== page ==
Special Issue "2D Materials"

A special issue of Applied Sciences (ISSN 2076-3417). This special issue belongs to the section "Nanotechnology and Applied Nanosciences".

Deadline for manuscript submissions: closed (30 April 2021) | Viewed by 1161

Special Issue Editor

Prof. Dr. Philippe Lambin
E-Mail Website
Guest Editor
Department of Physics, University of Namur, Rue de Bruxelles 61, B-5000 Namur, Belgium
Interests: theoretical solid-state physics; nanosciences; structural; mechanical and electronic properties of carbon nanomaterials
Special Issues, Collections and Topics in MDPI journals

Special Issue Information

Dear Colleagues,

Mathematically, a 2D crystal is unstable in free space. This does not prevent 2D materials from existing, as first demonstrated by Novoselov and Geim in 2004 with graphene. In most applications, a 2D layer is held by a solid surface on which it sticks. Fortunately, the interaction with the substrate can be weak enough to preserve the intrinsic properties of the 2D overlayer. As theory and experiment have demonstrated, these properties are remarkably different from those of usual 3D materials.

The study of 2D materials has rapidly become topical in nanosciences as more and more structures have been discovered. Elemental 2D materials include graphene, graphdiyne, silicene, phosphorene, borophene, and others. In addition, numerous compounds have been produced in the form of molecular monolayer and their properties analyzed: hexagonal BN, SnS, transition metal dichalcogenides, MXenes, etc. The electronic structures of 2D materials range from metal to semiconductor while, interestingly, a few of them demonstrate magnetic order.

Different 2D materials can be stacked in sandwich heterostructures held by van der Waals forces. Layers with different electronic properties can be assembled thereby with almost endless combinations and potential applications. Lateral heterostructures can also be imagined where two half layers are stitched together by covalent bonds.

The world of 2D materials has only been partly explored, numerous discoveries are still to come. This Special Issue offers the opportunity for actors in this area to publish their recent results in full open access.

Prof. Dr. Philippe Lambin
Guest Editor

Manuscript Submission Information

Manuscripts should be submitted online at www.mdpi.com by registering and logging in to this website. Once you are registered, click here to go to the submission form. Manuscripts can be submitted until the deadline. All submissions that pass pre-check are peer-reviewed. Accepted papers will be published continuously in the journal (as soon as accepted) and will be listed together on the special issue website. Research articles, review articles as well as short communications are invited. For planned papers, a title and short abstract (about 100 words) can be sent to the Editorial Office for announcement on this website.

Submitted manuscripts should not have been published previously, nor be under consideration for publication elsewhere (except conference proceedings papers). All manuscripts are thoroughly refereed through a single-blind peer-review process. A guide for authors and other relevant information for submission of manuscripts is available on the Instructions for Authors page. Applied Sciences is an international peer-reviewed open access semimonthly journal published by MDPI.

Please visit the Instructions for Authors page before submitting a manuscript. The Article Processing Charge (APC) for publication in this open access journal is 2300 CHF (Swiss Francs). Submitted papers should be well formatted and use good English. Authors may use MDPI's English editing service prior to publication or during author revisions.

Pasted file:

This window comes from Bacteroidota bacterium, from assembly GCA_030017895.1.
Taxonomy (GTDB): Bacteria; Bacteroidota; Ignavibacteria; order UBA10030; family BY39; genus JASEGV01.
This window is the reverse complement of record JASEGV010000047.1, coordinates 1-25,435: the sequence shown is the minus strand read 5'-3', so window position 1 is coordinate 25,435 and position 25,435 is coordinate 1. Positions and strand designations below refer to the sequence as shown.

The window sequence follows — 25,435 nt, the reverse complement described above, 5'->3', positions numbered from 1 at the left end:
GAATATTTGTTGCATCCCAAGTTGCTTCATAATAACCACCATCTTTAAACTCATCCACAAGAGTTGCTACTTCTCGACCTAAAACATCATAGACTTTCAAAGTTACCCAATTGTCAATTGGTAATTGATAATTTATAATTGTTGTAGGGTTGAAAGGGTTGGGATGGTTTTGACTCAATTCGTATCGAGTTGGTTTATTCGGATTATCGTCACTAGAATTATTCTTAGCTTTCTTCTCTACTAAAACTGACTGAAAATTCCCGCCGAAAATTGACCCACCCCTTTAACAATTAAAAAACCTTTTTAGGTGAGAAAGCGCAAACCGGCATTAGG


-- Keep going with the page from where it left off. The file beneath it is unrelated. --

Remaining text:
Keywords

  • graphene
  • TMDC
  • layered structures
  • nanocomposites
  • nanoelectronics

Published Papers (1 paper)

Order results
Result details
Select all
Export citation of selected articles as:

Research

Article
Wave Packet Dynamical Simulation of Quasiparticle Interferences in 2D Materials
Appl. Sci. 2021, 11(11), 4730; https://doi.org/10.3390/app11114730 - 21 May 2021
Viewed by 685
Abstract
Materials consisting of single- or a few atomic layers have extraordinary physical properties, which are influenced by the structural defects. We present two calculation methods based on wave packet (WP) dynamics, where we compute the scattering of quasiparticle WPs on localized defects. The [...] Read more.
Materials consisting of single- or a few atomic layers have extraordinary physical properties, which are influenced by the structural defects. We present two calculation methods based on wave packet (WP) dynamics, where we compute the scattering of quasiparticle WPs on localized defects. The methods are tested on a graphene sheet: (1) We describe the perfect crystal lattice and the electronic structure by a local atomic pseudopotential, then calculate the Bloch eigenstates and build a localized WP from these states. The defect is represented by a local potential, then we compute the scattering by the time development of the WP. (2) We describe the perfect crystal entirely by the kinetic energy operator, then we calculate the scattering on the local defect described by the potential energy operator. The kinetic energy operator is derived from the dispersion relation, which can be obtained from any electronic structure calculation. We also verify the method by calculating Fourier transform images and comparing them with experimental FFT-LDOS images from STM measurements. These calculation methods make it possible to study the quasiparticle interferences, inter- and intra-valley scattering, anisotropic scattering, etc., caused by defect sites for any 2D material. Full article
(This article belongs to the Special Issue 2D Materials)
Show Figures

Figure 1

Back to TopTop